I don’t use wild yeast. I use store bought yeast but other than that I stick to what he taught me.
MOST IMPORTANT RULE – Make sure everything is clean and sanitized. I mostly use a little bleach with dish soap to sanitize everything. I have also used commercial bar cleansers like One-Step or B-Brite. Those get rid of any residue if you let things soak in them.
I avoid using any sulfites in my wine. Les sometimes used campden tablets (potassium or sodium metabisulfite) but I have had good luck without them.
I have made dry wines and sweet. The week before 4th of july wild black raspberries get ripe in Illinois and if you know where to find them they are free for the picking along some country roads here.
One of the most amazing wines I ever made was using only blackberries about 20 years ago. A friend had a huge blackberry bramble in their garden and picked two 5 gallon buckets. It fermented into a dry full bodied dark wine that tasted like Cabernet but had the aroma of blackberries. Heaven! Have never had enough blackberries to do that again but my patch did the best ever this year so maybe I will get to make that again.
Currently I have a batch of strawberry, blueberry and blackberry that was just racked for the second time after being started July 24, 2016.
Here is the recipe:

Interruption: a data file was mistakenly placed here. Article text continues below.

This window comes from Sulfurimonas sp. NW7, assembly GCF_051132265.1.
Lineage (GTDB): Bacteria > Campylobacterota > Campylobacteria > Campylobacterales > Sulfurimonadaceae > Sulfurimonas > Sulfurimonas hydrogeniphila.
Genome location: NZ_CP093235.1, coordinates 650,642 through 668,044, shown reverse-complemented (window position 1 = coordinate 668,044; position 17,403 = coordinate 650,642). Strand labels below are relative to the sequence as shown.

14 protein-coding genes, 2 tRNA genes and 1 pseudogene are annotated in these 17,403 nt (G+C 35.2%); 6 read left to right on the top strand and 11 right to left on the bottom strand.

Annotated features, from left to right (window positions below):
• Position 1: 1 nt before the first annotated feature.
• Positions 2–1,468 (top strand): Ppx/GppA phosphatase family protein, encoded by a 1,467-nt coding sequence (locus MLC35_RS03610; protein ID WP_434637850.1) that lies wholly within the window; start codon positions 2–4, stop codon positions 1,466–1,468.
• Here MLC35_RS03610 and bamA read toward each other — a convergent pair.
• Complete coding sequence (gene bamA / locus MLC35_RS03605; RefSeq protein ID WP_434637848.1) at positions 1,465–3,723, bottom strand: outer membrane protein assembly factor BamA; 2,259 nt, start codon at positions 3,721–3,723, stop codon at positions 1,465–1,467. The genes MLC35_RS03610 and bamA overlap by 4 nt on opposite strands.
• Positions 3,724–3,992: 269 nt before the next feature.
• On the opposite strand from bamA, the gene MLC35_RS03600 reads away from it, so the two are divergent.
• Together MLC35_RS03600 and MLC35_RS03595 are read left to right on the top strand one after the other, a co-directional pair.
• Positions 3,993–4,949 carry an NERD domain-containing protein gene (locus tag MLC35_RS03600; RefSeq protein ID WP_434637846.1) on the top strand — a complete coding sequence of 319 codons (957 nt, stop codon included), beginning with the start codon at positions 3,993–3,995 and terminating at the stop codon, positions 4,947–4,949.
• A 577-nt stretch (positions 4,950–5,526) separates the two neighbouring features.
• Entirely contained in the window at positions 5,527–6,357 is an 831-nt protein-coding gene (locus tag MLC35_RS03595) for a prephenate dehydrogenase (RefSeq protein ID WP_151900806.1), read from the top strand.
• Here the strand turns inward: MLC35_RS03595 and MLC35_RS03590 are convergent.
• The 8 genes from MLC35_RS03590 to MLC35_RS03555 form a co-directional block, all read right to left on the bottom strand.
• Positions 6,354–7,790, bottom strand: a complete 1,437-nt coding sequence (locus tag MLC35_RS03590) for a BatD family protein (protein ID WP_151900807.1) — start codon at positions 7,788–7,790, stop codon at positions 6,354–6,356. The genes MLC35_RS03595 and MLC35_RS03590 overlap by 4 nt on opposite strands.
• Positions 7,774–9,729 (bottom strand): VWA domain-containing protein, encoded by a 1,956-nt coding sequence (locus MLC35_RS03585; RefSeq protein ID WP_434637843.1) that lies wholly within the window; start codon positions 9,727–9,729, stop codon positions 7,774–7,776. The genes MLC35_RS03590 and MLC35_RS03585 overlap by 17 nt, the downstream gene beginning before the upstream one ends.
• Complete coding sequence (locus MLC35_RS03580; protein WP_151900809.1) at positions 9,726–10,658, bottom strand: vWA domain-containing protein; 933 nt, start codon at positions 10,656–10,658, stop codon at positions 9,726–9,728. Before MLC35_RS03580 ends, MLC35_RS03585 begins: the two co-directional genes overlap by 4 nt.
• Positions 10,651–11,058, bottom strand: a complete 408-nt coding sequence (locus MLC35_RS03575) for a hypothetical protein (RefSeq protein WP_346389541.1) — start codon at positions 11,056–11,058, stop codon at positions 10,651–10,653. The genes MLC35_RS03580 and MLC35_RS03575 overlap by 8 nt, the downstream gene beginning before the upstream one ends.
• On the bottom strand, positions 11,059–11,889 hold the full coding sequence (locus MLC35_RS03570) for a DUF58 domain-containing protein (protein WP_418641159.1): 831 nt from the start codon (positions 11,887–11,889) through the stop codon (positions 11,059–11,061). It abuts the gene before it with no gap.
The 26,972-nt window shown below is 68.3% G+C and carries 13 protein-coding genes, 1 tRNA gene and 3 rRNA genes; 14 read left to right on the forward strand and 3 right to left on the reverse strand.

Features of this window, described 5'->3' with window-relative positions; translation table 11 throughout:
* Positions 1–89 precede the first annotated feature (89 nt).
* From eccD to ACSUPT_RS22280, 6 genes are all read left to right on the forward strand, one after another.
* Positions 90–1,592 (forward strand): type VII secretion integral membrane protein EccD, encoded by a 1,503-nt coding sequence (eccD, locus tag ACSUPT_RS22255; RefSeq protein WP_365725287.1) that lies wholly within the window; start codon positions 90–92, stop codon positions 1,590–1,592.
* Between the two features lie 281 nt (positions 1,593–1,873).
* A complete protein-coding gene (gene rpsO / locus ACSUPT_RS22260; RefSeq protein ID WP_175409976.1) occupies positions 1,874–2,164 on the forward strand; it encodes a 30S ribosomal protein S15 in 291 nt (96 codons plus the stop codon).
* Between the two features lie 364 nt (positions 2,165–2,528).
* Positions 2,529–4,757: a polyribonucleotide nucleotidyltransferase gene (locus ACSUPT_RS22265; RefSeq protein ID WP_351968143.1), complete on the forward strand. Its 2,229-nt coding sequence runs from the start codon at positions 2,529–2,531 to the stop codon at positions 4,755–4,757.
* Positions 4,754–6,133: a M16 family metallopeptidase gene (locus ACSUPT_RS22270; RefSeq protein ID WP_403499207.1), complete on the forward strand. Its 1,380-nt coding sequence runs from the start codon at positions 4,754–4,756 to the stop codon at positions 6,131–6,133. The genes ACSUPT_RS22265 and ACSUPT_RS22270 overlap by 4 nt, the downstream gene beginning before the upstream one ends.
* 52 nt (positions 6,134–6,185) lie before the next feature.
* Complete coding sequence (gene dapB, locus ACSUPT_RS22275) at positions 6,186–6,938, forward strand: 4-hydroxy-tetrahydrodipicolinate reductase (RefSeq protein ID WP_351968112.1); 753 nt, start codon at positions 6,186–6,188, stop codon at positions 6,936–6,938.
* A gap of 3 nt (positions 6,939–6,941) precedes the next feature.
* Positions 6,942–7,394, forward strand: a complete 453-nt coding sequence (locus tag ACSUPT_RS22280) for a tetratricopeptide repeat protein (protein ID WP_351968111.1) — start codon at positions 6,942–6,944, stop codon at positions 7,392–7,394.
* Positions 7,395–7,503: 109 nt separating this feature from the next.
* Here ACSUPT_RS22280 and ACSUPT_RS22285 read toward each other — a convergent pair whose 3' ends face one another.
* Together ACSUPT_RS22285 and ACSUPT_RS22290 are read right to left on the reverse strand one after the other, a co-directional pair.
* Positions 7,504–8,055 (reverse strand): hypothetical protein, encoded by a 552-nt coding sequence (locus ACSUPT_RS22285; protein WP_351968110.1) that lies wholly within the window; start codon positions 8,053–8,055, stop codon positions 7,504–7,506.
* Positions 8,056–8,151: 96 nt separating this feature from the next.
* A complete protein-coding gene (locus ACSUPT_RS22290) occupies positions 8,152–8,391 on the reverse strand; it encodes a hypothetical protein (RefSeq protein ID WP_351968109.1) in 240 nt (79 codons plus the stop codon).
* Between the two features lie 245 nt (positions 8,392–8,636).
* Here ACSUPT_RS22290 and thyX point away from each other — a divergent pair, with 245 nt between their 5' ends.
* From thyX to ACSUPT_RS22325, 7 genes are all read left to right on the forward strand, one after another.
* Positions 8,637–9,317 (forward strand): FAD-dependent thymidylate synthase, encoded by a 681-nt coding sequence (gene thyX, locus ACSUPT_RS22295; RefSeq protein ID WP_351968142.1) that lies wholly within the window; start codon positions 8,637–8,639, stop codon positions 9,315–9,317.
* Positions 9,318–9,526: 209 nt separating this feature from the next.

6 gallon bags of strawberries
2 gallon bags of blackberries
1 gallon bag of blueberries
12 pounds of organic raw sugar
1 package of Red Star Cotes des Blancs dry wine yeast
Heat the sugar with enough water to dissolve it and let it cool, pour into the 7 gallon plastic fermenter.
All of the berries were from our gardens and we had frozen them. I added all of the black and blue berries that were thawed first into the fermenter. I used an homemade masher to crush the berries and release the juices.
You don’t want to mash strawberries as it is hard to get all the berries out after they ferment of you do! So I cut the strawberries into pieces as soon as they had thawed enough to handle then let them thaw completely before putting them into the fermenter.With everything a room temperature and stirred well I sprinkled the yeast over the top. I sealed the fermenter and installed the airlock bubbler.
The yeast took off and it was perking along nicely in about 36 hours. I racked it into a glass 5 gallon carboy in August. I just racked it again to get it off of the sediment. It tasted GREAT! Semi-dry with a fruit tang and some residual sweetness. Should be ready to bottle in another 6 months to a year.
I often let them sit much longer, up to 4 or 5 years. This blackberry wine I just bottled was originally vinted 8/19/13 and bottled on 12/10/16!